Gratitude for the Atonement
June 2007

“Gratitude for the Atonement,” Ensign, June 2007, 15–17

Lessons from the New Testament

Gratitude for the Atonement

Elder Wolfgang H. Paul

Near the end of His earthly ministry, the Savior went with His disciples to the Mount of Olives, to the Garden of Gethsemane.

We read in Luke, in the New Testament:

“And he came out, and went, as he was wont, to the mount of Olives; and his disciples also followed him.

“And when he was at the place, he said unto them, Pray that ye enter not into temptation.

“And he was withdrawn from them about a stone’s cast, and kneeled down, and prayed,

“Saying, Father, if thou be willing, remove this cup from me: nevertheless not my will, but thine, be done.

“And there appeared an angel unto him from heaven, strengthening him.

“And being in an agony he prayed more earnestly: and his sweat was as it were great drops of blood falling down to the ground” (Luke 22:39–44).

It was there that the Savior paid the price for all the sorrows, sins, and transgressions of every human being who ever lived or ever will live. There He drank the bitter cup and suffered so that all who repent may not suffer. Following this dreadful experience, He was taken to Golgotha and was nailed to a cross, which was another brutal and painful torture He had to go through in bringing about the Atonement for all humankind.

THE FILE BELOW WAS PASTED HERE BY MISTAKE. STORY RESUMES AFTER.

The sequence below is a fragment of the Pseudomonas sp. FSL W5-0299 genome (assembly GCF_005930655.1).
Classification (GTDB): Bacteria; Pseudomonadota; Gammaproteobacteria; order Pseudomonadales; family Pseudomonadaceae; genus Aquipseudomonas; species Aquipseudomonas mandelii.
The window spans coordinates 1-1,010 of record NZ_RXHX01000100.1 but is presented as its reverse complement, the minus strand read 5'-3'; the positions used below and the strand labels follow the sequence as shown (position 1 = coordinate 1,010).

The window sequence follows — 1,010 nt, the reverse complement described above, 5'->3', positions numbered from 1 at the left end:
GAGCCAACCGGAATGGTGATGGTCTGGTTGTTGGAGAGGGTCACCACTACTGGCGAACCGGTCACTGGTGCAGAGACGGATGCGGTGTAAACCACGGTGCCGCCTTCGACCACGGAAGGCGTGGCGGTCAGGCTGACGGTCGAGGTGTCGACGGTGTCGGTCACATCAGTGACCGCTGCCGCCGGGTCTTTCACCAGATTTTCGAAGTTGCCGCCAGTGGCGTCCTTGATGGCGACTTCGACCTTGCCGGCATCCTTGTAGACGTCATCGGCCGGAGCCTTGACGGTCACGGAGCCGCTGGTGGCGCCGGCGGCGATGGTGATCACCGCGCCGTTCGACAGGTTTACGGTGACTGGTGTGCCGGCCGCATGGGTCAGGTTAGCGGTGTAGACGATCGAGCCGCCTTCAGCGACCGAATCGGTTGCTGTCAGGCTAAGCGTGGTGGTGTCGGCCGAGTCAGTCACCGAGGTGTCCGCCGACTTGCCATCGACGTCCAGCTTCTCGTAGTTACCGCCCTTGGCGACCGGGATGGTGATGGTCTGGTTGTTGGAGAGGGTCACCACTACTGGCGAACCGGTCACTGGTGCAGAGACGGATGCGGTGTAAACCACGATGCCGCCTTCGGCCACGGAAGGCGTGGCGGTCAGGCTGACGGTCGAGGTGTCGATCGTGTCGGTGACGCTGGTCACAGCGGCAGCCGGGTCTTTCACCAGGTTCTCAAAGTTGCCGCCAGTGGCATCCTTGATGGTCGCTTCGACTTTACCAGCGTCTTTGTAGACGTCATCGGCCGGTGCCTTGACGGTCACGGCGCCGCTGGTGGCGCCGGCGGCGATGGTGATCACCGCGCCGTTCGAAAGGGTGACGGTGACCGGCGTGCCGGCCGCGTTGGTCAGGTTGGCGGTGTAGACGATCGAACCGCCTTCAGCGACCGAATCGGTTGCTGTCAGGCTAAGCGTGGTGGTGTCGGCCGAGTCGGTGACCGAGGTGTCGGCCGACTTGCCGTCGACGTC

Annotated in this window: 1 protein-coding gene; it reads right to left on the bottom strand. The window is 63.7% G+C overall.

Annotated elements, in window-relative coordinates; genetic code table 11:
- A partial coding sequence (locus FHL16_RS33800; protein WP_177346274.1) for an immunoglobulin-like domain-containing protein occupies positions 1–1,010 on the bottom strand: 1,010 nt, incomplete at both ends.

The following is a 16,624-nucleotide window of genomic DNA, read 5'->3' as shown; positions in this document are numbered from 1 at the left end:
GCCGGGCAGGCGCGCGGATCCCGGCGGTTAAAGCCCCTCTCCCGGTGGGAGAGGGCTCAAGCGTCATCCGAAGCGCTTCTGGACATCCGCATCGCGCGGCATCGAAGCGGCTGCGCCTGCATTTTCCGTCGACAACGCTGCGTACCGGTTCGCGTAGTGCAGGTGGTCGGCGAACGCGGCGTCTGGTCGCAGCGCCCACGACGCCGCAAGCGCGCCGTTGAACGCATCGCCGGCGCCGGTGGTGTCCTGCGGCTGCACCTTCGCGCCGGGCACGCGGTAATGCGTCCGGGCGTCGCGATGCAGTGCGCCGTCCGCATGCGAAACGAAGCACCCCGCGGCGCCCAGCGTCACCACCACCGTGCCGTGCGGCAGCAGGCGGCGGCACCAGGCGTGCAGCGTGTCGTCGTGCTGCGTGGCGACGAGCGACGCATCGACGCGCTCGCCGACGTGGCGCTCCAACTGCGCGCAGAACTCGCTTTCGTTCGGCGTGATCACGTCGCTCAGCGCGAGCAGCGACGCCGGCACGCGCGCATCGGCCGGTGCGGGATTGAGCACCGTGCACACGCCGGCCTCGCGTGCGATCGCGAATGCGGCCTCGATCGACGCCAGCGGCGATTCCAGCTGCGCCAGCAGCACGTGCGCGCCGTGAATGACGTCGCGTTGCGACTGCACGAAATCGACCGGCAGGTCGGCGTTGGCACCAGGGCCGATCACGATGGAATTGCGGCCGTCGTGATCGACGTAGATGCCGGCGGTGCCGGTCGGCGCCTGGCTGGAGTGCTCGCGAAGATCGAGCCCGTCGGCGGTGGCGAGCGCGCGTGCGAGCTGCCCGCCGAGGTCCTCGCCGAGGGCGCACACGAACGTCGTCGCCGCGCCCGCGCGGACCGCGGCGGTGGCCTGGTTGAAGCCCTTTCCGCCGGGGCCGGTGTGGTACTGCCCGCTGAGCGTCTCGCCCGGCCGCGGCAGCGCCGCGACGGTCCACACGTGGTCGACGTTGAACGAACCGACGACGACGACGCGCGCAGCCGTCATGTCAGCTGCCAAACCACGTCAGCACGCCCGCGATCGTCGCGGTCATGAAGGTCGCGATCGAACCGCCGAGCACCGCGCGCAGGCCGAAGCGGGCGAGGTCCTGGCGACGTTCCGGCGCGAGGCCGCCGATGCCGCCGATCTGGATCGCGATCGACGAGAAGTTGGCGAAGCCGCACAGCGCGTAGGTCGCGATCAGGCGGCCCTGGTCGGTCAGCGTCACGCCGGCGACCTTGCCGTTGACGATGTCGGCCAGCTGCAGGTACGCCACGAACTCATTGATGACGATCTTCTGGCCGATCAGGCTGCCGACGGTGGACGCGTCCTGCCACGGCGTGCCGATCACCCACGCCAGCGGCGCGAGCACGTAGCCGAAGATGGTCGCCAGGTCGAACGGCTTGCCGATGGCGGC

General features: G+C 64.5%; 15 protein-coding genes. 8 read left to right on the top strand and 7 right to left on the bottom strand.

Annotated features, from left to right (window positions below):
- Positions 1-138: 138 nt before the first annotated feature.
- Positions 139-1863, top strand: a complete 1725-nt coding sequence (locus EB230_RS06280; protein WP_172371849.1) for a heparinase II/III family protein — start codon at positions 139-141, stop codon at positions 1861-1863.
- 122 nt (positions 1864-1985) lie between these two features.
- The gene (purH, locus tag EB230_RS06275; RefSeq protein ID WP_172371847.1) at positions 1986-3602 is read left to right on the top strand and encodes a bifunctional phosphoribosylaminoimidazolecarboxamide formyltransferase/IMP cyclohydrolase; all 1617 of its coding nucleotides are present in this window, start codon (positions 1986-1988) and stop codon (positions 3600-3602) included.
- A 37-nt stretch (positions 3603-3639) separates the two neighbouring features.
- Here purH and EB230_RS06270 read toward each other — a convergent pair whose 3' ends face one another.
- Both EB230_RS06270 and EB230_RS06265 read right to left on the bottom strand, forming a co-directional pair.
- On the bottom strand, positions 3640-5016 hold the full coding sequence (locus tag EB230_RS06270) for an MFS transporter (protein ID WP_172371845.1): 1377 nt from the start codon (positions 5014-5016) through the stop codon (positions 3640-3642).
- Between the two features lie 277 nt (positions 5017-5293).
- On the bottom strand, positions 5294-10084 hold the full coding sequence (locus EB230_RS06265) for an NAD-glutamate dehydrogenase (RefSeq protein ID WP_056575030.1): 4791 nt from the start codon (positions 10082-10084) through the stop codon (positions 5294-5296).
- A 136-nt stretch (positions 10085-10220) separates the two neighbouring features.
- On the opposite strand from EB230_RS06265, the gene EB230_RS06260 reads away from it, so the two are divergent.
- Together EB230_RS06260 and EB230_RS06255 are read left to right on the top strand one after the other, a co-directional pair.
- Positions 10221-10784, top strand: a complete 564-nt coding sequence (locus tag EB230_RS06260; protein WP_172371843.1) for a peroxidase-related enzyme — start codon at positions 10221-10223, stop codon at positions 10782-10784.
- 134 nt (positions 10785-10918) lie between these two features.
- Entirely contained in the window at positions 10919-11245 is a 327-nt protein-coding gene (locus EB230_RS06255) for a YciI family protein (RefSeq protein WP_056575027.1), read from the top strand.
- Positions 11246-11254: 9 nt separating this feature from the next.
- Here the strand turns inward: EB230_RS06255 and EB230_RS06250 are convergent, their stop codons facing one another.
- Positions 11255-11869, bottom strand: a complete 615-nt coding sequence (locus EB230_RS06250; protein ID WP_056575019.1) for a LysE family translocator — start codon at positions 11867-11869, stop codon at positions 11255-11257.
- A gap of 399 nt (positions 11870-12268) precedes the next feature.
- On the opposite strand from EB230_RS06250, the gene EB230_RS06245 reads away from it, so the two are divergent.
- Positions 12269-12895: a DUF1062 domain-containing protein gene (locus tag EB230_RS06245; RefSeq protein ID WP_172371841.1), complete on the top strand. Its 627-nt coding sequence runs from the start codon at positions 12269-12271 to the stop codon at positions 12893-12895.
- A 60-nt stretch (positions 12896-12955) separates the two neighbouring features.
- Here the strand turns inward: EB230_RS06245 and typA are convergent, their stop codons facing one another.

No human being can imagine what the Savior really suffered when He took this heavy burden upon Him. In a revelation given through the Prophet Joseph Smith in March 1830, we get a glimpse of this suffering when the Savior declared:

“For behold, I, God, have suffered these things for all, that they might not suffer if they would repent;

“But if they would not repent they must suffer even as I;

“Which suffering caused myself, even God, the greatest of all, to tremble because of pain, and to bleed at every pore, and to suffer both body and spirit—and would that I might not drink the bitter cup, and shrink—

“Nevertheless, glory be to the Father, and I partook and finished my preparations unto the children of men” (D&C 19:16–19).

Ultimately, our lives can be healed only through the Atonement. A member described his feelings as he went through the repentance process and discovered the healing power of the Atonement: “The time between transgressing and confessing was terrible. I constantly lived in the knowledge of the terrible thing I had done. I was in a state of deep darkness, depressive and lethargic, first hopeless and tortured by fears, however, never doubting the truth of the gospel and the saving power of the Atonement. I knew that for me there was only one way to get healed.

“To confess to my wife and my children what I had done was the most difficult thing that I ever did in life. Thereafter, the further way of repentance, to confess before my bishop and the stake president, was not so difficult. Finally, I could relieve myself of the burden which I had brought upon myself. I felt relieved with the excommunication and the resulting perspectives.